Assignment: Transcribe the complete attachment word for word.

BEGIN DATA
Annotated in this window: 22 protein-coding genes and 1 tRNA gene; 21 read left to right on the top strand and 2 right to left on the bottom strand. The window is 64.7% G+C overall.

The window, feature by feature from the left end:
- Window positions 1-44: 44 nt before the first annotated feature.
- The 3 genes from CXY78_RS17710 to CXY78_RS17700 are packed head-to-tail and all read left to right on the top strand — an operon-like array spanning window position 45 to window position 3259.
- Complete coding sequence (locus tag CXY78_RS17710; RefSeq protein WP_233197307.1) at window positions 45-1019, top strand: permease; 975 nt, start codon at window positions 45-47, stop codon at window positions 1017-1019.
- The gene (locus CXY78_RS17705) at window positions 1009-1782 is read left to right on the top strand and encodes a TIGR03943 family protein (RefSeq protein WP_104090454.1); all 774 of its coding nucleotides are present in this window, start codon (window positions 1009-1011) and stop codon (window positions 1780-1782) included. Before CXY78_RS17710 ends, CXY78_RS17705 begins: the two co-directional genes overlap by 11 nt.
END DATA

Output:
Annotated in this window: 22 protein-coding genes and 1 tRNA gene; 21 read left to right on the top strand and 2 right to left on the bottom strand. The window is 64.7% G+C overall.

The window, feature by feature from the left end:
- Window positions 1-44: 44 nt before the first annotated feature.
- The 3 genes from CXY78_RS17710 to CXY78_RS17700 are packed head-to-tail and all read left to right on the top strand — an operon-like array spanning window position 45 to window position 3259.
- Complete coding sequence (locus tag CXY78_RS17710; RefSeq protein WP_233197307.1) at window positions 45-1019, top strand: permease; 975 nt, start codon at window positions 45-47, stop codon at window positions 1017-1019.
- The gene (locus CXY78_RS17705) at window positions 1009-1782 is read left to right on the top strand and encodes a TIGR03943 family protein (RefSeq protein WP_104090454.1); all 774 of its coding nucleotides are present in this window, start codon (window positions 1009-1011) and stop codon (window positions 1780-1782) included. Before CXY78_RS17710 ends, CXY78_RS17705 begins: the two co-directional genes overlap by 11 nt.